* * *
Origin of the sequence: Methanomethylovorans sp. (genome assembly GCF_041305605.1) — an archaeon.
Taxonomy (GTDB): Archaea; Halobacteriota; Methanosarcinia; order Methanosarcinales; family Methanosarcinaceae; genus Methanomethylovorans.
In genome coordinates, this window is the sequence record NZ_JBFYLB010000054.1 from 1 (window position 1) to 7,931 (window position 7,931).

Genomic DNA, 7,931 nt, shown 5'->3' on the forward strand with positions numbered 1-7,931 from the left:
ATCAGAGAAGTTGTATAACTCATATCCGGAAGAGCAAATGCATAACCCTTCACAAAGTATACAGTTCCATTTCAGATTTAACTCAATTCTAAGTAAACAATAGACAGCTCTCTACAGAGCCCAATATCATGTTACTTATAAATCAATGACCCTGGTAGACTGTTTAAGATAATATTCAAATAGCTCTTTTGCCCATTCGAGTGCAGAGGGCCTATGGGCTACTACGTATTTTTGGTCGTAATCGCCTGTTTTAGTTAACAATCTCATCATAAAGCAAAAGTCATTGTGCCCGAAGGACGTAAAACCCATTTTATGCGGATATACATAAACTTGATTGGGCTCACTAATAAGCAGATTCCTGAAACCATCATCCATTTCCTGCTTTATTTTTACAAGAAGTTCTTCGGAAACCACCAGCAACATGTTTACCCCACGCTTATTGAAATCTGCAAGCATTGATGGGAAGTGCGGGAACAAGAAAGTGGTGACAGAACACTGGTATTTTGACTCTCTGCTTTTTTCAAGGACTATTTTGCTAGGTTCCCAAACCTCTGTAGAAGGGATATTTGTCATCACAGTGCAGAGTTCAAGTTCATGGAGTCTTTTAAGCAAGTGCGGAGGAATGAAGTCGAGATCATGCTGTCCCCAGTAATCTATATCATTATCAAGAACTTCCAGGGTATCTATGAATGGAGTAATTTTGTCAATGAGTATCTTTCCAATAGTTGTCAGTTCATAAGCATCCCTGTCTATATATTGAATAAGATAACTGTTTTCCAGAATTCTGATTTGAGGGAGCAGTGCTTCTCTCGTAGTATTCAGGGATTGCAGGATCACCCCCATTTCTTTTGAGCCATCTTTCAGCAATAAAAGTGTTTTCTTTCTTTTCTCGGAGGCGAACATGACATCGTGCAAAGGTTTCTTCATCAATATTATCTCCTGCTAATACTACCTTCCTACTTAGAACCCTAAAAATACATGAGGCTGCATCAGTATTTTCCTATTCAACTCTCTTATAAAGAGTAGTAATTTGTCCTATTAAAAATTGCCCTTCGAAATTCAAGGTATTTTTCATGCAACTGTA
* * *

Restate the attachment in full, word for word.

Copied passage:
Origin of the sequence: Methanomethylovorans sp. (genome assembly GCF_041305605.1) — an archaeon.
Taxonomy (GTDB): Archaea; Halobacteriota; Methanosarcinia; order Methanosarcinales; family Methanosarcinaceae; genus Methanomethylovorans.
In genome coordinates, this window is the sequence record NZ_JBFYLB010000054.1 from 1 (window position 1) to 7,931 (window position 7,931).

Genomic DNA, 7,931 nt, shown 5'->3' on the forward strand with positions numbered 1-7,931 from the left:
ATCAGAGAAGTTGTATAACTCATATCCGGAAGAGCAAATGCATAACCCTTCACAAAGTATACAGTTCCATTTCAGATTTAACTCAATTCTAAGTAAACAATAGACAGCTCTCTACAGAGCCCAATATCATGTTACTTATAAATCAATGACCCTGGTAGACTGTTTAAGATAATATTCAAATAGCTCTTTTGCCCATTCGAGTGCAGAGGGCCTATGGGCTACTACGTATTTTTGGTCGTAATCGCCTGTTTTAGTTAACAATCTCATCATAAAGCAAAAGTCATTGTGCCCGAAGGACGTAAAACCCATTTTATGCGGATATACATAAACTTGATTGGGCTCACTAATAAGCAGATTCCTGAAACCATCATCCATTTCCTGCTTTATTTTTACAAGAAGTTCTTCGGAAACCACCAGCAACATGTTTACCCCACGCTTATTGAAATCTGCAAGCATTGATGGGAAGTGCGGGAACAAGAAAGTGGTGACAGAACACTGGTATTTTGACTCTCTGCTTTTTTCAAGGACTATTTTGCTAGGTTCCCAAACCTCTGTAGAAGGGATATTTGTCATCACAGTGCAGAGTTCAAGTTCATGGAGTCTTTTAAGCAAGTGCGGAGGAATGAAGTCGAGATCATGCTGTCCCCAGTAATCTATATCATTATCAAGAACTTCCAGGGTATCTATGAATGGAGTAATTTTGTCAATGAGTATCTTTCCAATAGTTGTCAGTTCATAAGCATCCCTGTCTATATATTGAATAAGATAACTGTTTTCCAGAATTCTGATTTGAGGGAGCAGTGCTTCTCTCGTAGTATTCAGGGATTGCAGGATCACCCCCATTTCTTTTGAGCCATCTTTCAGCAATAAAAGTGTTTTCTTTCTTTTCTCGGAGGCGAACATGACATCGTGCAAAGGTTTCTTCATCAATATTATCTCCTGCTAATACTACCTTCCTACTTAGAACCCTAAAAATACATGAGGCTGCATCAGTATTTTCCTATTCAACTCTCTTATAAAGAGTAGTAATTTGTCCTATTAAAAATTGCCCTTCGAAATTCAAGGTATTTTTCATGCAACTGTA